Do you support those two moves?

  • Benjamin Gedan:

    I think both of those steps are problematic.

    I think the sense of urgency that the United States administration has shown is absolutely correct. The situation is tragic. It is heartbreaking, the lack of food and medicine in Venezuela.

    The question is, how can we assist the Venezuelan people promote a peaceful transition in Venezuela, without harming the people themselves or fracturing the coalition that we have built over two administrations?

  • Nick Schifrin:

    So, Isaias Medina, let me drill into that a little bit.

    There are some fears that diverting the oil revenues will hurt the Venezuelan people themselves. You have already got 3.5 million refugees. Those numbers could go up, and a lot of talk of troops, and, as Benjamin Gedan just said, risking the bipartisan consensus in Congress and also regional support, as you just mentioned.

    So do you have those same fears?

  • Isaias Medina:

    No, I actually believe that the forced displacement of 3.5 million refugees, spillover into neighboring countries, is actually because Maduro's regime has been oppressing, there is rampant violence, there is a humanitarian apocalypse that has been denied by the — and caused, induced by Maduro's regime.

    And the targeted oil sanctions have been right on point, coordinated with President Guaido, and will crush the financial boost from Maduro to keep harming the Venezuelan civilian population.

  • Nick Schifrin:

    Benjamin Gedan, what is wrong with trying to crush Maduro's economy?

  • Benjamin Gedan:

    Crushing the economy means crushing the Venezuelan people, potentially.

    I mean, I don't think this economy or these people can bear any more suffering. The fact that these refugees have left to Venezuela and these migrants is certainly a sign that the situation is being poorly managed by the authorities, to say the least.

    The question, again, is, how can you effect a transition there without worsening the migration crisis or the humanitarian crisis? And I'm not sure we have found the right tools by threatening an invasion or cutting off entirely the economic lifeblood of the economy.

  • Nick Schifrin:

    Isaias Medina, the national security adviser's reference to 5,000 troops in Colombia on his pad, he consistently says all options are on the table, is that helpful?

  • Isaias Medina:

    Yes. You know why?

    Because there is a proxy failed state with at least 22,000 Cuban agents that have infiltrated the armed forces. They are running the show. And then we have also the financial clout of China, with $65 billion in loans. And we have the military footprint of Russia, with at least $12 billion in arms and weapons.

    So if we do not show our strength now, we will not be able to either offer a way out. It either can be a peaceful way out, or he will choose with his very violate anti-Western rhetoric.

    But what we have to look at here is that more than half-a-million Venezuelans have been silently exterminated by this humanitarian crisis which has been induced to maintain the regime in power. So it is very important that we have a show of strength and that we can bring humanitarian aid as soon as possible.

    If it needs to be with military support, so be it. Venezuelans will welcome the troops from a coalition that will preserve the humanitarian aid with open arms.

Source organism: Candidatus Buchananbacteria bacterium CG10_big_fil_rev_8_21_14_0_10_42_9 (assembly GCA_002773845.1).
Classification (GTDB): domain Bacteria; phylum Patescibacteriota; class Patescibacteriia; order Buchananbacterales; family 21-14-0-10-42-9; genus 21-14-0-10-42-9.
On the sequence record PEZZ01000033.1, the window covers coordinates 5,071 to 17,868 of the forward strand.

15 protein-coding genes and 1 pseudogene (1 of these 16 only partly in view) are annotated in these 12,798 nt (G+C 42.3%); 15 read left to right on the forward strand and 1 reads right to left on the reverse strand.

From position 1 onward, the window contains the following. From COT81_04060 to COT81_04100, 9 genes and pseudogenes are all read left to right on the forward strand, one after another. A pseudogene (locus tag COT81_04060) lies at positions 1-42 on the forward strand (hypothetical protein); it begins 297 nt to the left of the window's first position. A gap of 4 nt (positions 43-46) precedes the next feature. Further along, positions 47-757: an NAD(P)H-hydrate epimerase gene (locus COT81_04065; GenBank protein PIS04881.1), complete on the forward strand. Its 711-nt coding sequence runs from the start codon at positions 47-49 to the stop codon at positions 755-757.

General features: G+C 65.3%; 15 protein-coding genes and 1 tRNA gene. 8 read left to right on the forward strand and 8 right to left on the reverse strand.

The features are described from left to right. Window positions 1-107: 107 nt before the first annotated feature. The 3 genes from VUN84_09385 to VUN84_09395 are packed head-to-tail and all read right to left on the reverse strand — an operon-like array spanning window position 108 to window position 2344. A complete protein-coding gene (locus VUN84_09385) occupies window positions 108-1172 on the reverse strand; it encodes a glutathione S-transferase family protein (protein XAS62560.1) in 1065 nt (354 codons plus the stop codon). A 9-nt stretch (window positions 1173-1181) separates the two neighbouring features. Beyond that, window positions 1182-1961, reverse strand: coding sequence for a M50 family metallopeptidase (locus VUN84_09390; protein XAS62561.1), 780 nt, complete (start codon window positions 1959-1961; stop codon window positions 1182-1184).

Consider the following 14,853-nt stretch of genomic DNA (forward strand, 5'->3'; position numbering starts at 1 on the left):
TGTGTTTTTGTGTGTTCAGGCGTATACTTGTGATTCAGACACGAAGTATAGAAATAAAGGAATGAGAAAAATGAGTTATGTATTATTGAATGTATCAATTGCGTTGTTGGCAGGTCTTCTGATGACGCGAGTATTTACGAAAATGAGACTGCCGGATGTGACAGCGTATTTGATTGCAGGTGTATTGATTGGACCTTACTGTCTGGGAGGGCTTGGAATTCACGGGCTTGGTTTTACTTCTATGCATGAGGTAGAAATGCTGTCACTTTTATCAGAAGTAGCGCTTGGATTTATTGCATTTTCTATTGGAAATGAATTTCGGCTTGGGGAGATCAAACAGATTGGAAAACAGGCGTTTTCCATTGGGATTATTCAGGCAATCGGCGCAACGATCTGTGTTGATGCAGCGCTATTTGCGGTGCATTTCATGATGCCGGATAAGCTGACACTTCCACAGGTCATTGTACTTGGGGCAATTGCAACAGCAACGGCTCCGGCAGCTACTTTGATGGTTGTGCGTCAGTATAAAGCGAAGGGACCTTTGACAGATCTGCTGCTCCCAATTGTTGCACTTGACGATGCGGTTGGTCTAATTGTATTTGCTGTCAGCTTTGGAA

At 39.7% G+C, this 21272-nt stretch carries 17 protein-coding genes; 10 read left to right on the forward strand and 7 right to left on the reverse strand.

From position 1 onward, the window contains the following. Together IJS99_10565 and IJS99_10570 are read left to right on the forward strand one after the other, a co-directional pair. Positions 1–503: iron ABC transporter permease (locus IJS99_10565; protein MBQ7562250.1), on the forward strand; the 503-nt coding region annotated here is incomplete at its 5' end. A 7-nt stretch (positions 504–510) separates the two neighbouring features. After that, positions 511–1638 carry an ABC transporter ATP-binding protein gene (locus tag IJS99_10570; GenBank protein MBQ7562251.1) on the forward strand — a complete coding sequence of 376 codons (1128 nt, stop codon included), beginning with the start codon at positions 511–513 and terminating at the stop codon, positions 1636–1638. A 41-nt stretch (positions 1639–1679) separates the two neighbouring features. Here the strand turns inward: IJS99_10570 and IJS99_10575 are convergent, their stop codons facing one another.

• Nick Schifrin:

    Benjamin Gedan, how do you get that humanitarian aid into Venezuela, if you don't have some kind of military backing behind it?

  • Benjamin Gedan:

    Yes, I mean, I think the first thing you can do is provide humanitarian aid to the Venezuelans who have left.

    I think the United States has not been generous in that regard. The millions Venezuelans who have fled, half of them living in Colombia, could use U.S. support. There's been about $100 million the U.S. has committed. It needs to be a lot more generous.

    There needs to be protection for the Venezuelans in the United States who are seeking asylum. To get aid into Venezuela is nearly impossible. The government denies the humanitarian nightmare that it has created.

    I don't see any solution to that, other than a peaceful transition of power in Venezuela.

  • Nick Schifrin:

    Isaias Medina, I want to quickly get to you on the future.

    Will the military continue to support Nicolas Maduro? Quickly.

  • Isaias Medina:

    Well, first of all, we need to separate a distinction between what are militaries and what are thugs. They are involved in drug trafficking and links to terrorism and transnational organized crime and wearing a uniform.

    For example, just look at this. There are 1,000 generals in the armed forces of Venezuela for 100,000 troops. So, honestly, I believe that, right now, progressively and slowly, some soldiers and police and even dissidents have shown the support to President Guaido's government.

    But it is not enough. People are dying daily, on the basis of hundreds of people, just from weaponization of starvation and medicine scarcity. So, we will see progressive deterioration of the armed forces, but we need faster solutions to this huge humanitarian crisis.

  • Nick Schifrin:

    Benjamin Gedan, will the military continue to support Maduro?

  • Benjamin Gedan:

    Look, I think Maduro is the get-out-of-jail-free card for members of the military that have been robbing Venezuela for years.

    I think they're going to stick with the government until the absolute last minute. I think some amount of amnesty is probably all that's needed when the moment comes that they decide that they have got a bad deck of cards.

  • Nick Schifrin:

    Isaias Medina, Benjamin Gedan, thank you both.

  • Isaias Medina:

    Thank you.